The mobile node uses this information along with the information that it learns from the
foreign agent advertisements to form a Mobile IP registration request. It adds the
registration request to its pending list and sends the registration request to its home agent,
either through the foreign agent or directly if it is using a collocated care-of address and is
not required to register through the foreign agent. If the registration request is sent
through the foreign agent, the foreign agent checks the validity of the registration request,
which includes checking that the requested lifetime does not exceed its limitations, the
requested tunnel encapsulation is available, and that reverse tunnel is supported. If the
registration request is valid, the foreign agent adds the visiting mobile node to its pending
list before relaying the request to the home agent. If the registration request is not valid,
the foreign agent sends a registration reply with an appropriate error code to the mobile
node.

The home agent checks the validity of the registration request, which includes
authentication of the mobile node. If the registration request is valid, the home agent
creates a mobility binding (an association of the mobile node with its care-of address), a
tunnel to the care-of address, and a routing entry for forwarding packets to the home
address through the tunnel. The home agent then sends a registration reply to the mobile
node through the foreign agent (if the registration request was received via the foreign
agent) or directly to the mobile node. If the registration request is not valid, the home agent
rejects the request by sending a registration reply with an appropriate error code.

The foreign agent checks the validity of the registration reply, including ensuring that an
associated registration request exists in its pending list. If the registration reply is valid, the
foreign agent adds the mobile node to its visitor list, establishes a tunnel to the home agent,
and creates a routing entry for forwarding packets to the home address. It then relays the
registration reply to the mobile node. Finally, the mobile node checks the validity of the
registration reply, which includes ensuring an associated request is in its pending list as
well as proper authentication of the home agent. If the registration reply is not valid, the
mobile node discards the reply. If a valid registration reply specifies that the registration is
accepted, the mobile node is confirmed that the mobility agents are aware of its roaming. In
the collocated care-of address case, it adds a tunnel to the home agent. Subsequently, it
sends all packets to the foreign agent.

The mobile node reregisters before its registration lifetime expires. The home agent and
foreign agent update their mobility binding and visitor entry, respectively, during
reregistration. In the case where the registration is denied, the mobile node makes the
necessary adjustments and attempts to register again. For example, if the registration is
denied because of time mismatch and the home agent sends back its time stamp for
synchronization, the mobile node adjusts the time stamp in future registration requests.
Thus, a successful Mobile IP registration sets up the routing mechanism for transporting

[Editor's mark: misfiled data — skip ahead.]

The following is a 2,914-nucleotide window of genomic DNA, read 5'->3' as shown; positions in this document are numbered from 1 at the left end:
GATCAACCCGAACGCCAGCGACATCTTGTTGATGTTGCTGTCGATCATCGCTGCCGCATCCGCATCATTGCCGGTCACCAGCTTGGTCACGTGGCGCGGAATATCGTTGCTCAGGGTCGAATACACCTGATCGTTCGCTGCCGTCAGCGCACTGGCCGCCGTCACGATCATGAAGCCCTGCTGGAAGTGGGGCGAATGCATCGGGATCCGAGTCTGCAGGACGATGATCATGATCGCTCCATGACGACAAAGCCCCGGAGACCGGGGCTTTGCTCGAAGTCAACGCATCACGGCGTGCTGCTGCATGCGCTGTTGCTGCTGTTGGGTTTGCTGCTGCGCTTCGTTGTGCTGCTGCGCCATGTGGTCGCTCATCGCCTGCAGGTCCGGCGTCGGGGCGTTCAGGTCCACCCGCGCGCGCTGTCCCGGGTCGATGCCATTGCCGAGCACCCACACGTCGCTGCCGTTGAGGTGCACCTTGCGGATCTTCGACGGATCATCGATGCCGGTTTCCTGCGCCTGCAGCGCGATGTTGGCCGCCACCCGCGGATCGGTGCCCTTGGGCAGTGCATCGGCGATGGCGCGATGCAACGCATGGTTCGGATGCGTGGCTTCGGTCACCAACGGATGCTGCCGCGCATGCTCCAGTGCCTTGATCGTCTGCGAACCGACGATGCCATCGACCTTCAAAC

packets to and from the mobile node as it roams.
Tunneling
The mobile node sends packets using its home IP address, effectively maintaining the
appearance that it is always on its home network. Even while the mobile node is roaming
on foreign networks, its movements are transparent to correspondent nodes. Data packets
addressed to the mobile node are routed to its home network, where the home agent now
intercepts and tunnels them to the care-of address toward the mobile node. Tunneling has
two primary functions: encapsulation of the data packet to reach the tunnel endpoint, and
decapsulation when the packet is delivered at that endpoint. The default tunnel mode is IP
Encapsulation within IP Encapsulation. Optionally, GRE within IP can be used.

Typically, the mobile node sends packets to the foreign agent, which routes them to their
final destination, the Correspondent Node
However, this data path is topologically incorrect because it does not reflect the true IP
network source for the data—rather; it reflects the home network of the mobile node.
Because the packets show the home network as their source inside a foreign network, an
access control list on routers in the network called ingress filtering drops the packets
instead of forwarding them. A feature called reverse tunneling solves this problem by
having the foreign agent tunnel packets back to the home agent when it receives them from
the mobile node

Mobile IP or DHCP
New devices and business practices, such as PDAs and the next generation of data-ready
cellular phones and services are driving interest in the ability of a user to roam while
maintaining network connectivity. The requirement for data connectivity solutions for this
group of users is very different from the fixed dial-up user or the stationary wired LAN
user. Solutions must accommodate the challenge of movement during a data session or
conversation. IP routing decisions are based on the network prefix of the IP address. All
nodes on the same link share a common network prefix. If a node moves to another link,
the network prefix does not equal the network prefix on the new link. Consequently, IP
routing would fail to route the packets to the node after movement to the new link.

Dynamic Host Configuration Protocol (DHCP) is commonly used in corporate


environments. DHCP allows a server to dynamically assign IP addresses and to deliver
configuration parameters to nodes. The DHCP Server verifies the identity of the node,
leases it the IP address from a pool of addresses for a predetermined period of time, and
reclaims the address for reassignment when the lease expires. The node can terminate
existing communication sessions, move to a new point of attachment to the network,
reconnect to the network, and receive a new IP address from DHCP. This conserves IP
addresses and reduces Internet access costs. However, if users are mobile and need
continuous communications and accessibility, DHCP is not an adequate solution. DHCP
does not allow applications to maintain connections across subnet-to-network boundaries.
Mobile IP does not drop the network prefix of the IP address of the node, which is critical to
the proper routing of packets throughout the Internet, and providing continuous
connectivity.